Nonprofit Leaders Need to Know Financials, How to Avert Fraud
Understanding nonprofit financial statements and knowing how to protect their nonprofit from fraud are, arguably, two of the most important responsibilities of the people leading those organizations, which means there's always more to learn.
Thomas Ittelson, a financial management consultant to nonprofits, amply addresses this need with his recent publication of two slim volumes. Understanding Nonprofit Financial Statements in 30 Pages and Protecting Your Nonprofit from Fraud (in 30 Pages).
First, understanding nonprofit financial statements.
In some ways, running a for-profit company is easier than a nonprofit, because everything can be assessed in terms of how they contribute to profits. For nonprofits, the relevant questions are: How healthy is our organization? Are we sustainable? Can we generate the resources we need to meet current needs without jeopardizing our future.
Mastering the details of financial statements is what enables nonprofit leaders to fully lead. A useful place to start, especially for new leaders, is to read Understanding Nonprofit Financial Statements in 30 Pages.
"Board members and non-financial managers do not need to be accountants or financial experts," Ittelson writes. But they need to understand financial statements and reports in order to document mission success.
Just because nonprofits are not organized to make a profit, they have specialized accounting procedures for gifts, grants, contracts, and program services revenue and expenses, all of which needs to be handled properly. And that'd what Ittelson does – in a clear, no-nonsense way that educates.
Nonprofit leaders need to understand what is conveyed in a statements of activities, financial position, cash flow, and functional expenses if they are to have a handle on the organization's financial position. Like many things, these are only mysterious entities only if one doesn't know about them and understand the details.
Second, preventing fraud.
Fraud, unfortunately, hits nonprofits of all sizes and, truth is, the higher up in the organization the fraudster is, the larger the loss often is.
Pulling no punches, Ittelson proclaims that nonprofit fraud mostly occurs because board and senior management are "asleep at the switch. They do not ensure adequate financial checks and balances in the organization, nor implement the proper financial systems and controls necessary to prevent fraud."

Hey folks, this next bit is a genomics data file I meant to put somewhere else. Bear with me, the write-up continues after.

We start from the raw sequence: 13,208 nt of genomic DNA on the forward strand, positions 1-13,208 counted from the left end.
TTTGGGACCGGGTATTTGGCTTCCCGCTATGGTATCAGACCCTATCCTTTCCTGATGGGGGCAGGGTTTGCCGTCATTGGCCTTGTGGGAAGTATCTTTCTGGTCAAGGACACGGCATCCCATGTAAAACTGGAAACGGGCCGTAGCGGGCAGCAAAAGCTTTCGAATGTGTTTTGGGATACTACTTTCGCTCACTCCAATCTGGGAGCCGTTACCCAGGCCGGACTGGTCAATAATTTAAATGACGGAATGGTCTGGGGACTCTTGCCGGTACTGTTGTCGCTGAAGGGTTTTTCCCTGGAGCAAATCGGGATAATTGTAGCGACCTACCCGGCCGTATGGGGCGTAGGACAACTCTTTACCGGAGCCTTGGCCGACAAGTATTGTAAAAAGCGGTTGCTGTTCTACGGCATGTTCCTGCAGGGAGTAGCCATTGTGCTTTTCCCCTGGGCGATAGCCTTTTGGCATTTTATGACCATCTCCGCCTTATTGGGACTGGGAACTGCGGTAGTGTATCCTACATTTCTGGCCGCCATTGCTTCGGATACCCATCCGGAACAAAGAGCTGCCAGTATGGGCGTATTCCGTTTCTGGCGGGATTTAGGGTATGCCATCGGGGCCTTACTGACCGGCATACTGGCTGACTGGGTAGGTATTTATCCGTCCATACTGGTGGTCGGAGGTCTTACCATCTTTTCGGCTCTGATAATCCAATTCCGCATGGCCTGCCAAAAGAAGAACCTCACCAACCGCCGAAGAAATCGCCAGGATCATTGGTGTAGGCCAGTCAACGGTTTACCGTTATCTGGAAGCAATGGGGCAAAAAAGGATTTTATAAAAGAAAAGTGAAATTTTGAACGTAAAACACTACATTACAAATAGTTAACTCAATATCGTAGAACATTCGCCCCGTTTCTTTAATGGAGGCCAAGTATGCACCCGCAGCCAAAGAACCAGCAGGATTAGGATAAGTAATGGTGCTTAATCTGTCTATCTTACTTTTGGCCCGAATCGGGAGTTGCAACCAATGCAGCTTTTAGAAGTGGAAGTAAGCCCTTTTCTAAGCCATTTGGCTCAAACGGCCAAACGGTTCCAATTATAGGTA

The solution, then, is to implement the right systems and controls – for which Ittelson, again, provides clear guidance.
The need to prevent fraud is clear: Nonprofits are custodians of their organization and have a responsibility to protect its assets, and fraud, if it occurs, can threaten future donations and revenue.
The culture created by nonprofit managers can go a long way to prevent fraud. For example, according to Ittelson, if employees see senior management exaggerate how much the organization has done or buy themselves expensive dinners on the organization's tab, then they are more likely to feel such behavior is acceptable.
Still, culture is not enough. Nonprofits need to institute best practices to prevent fraud, which include. Minimal actions include segregating financial duties, as well as information technology duties, to make sure different staffers perform critical complementary tasks, instituting good accounting practices, and conducting a variety of regular financial audits. Ittelson provides detailed suggestions in each of these areas, which alone makes the book a valuable read.
He follows up with a list of "red flags" that, if detected, could signal potentially fraudulent activity. For example, employees who decline promotions or don't take vacations could be indicators of fraud. Ittelson explains why.
The brevity of these two handbooks is part of their value: they respect the time of nonprofit leaders by conveying a rich vein of information in what could well be record short time.
Understanding Nonprofit Financial Statements in 30 Pages and Protecting Your Nonprofit from Fraud (in 30 Pages) are available from Mercury Group Press.
Reviewed by Peter Lowy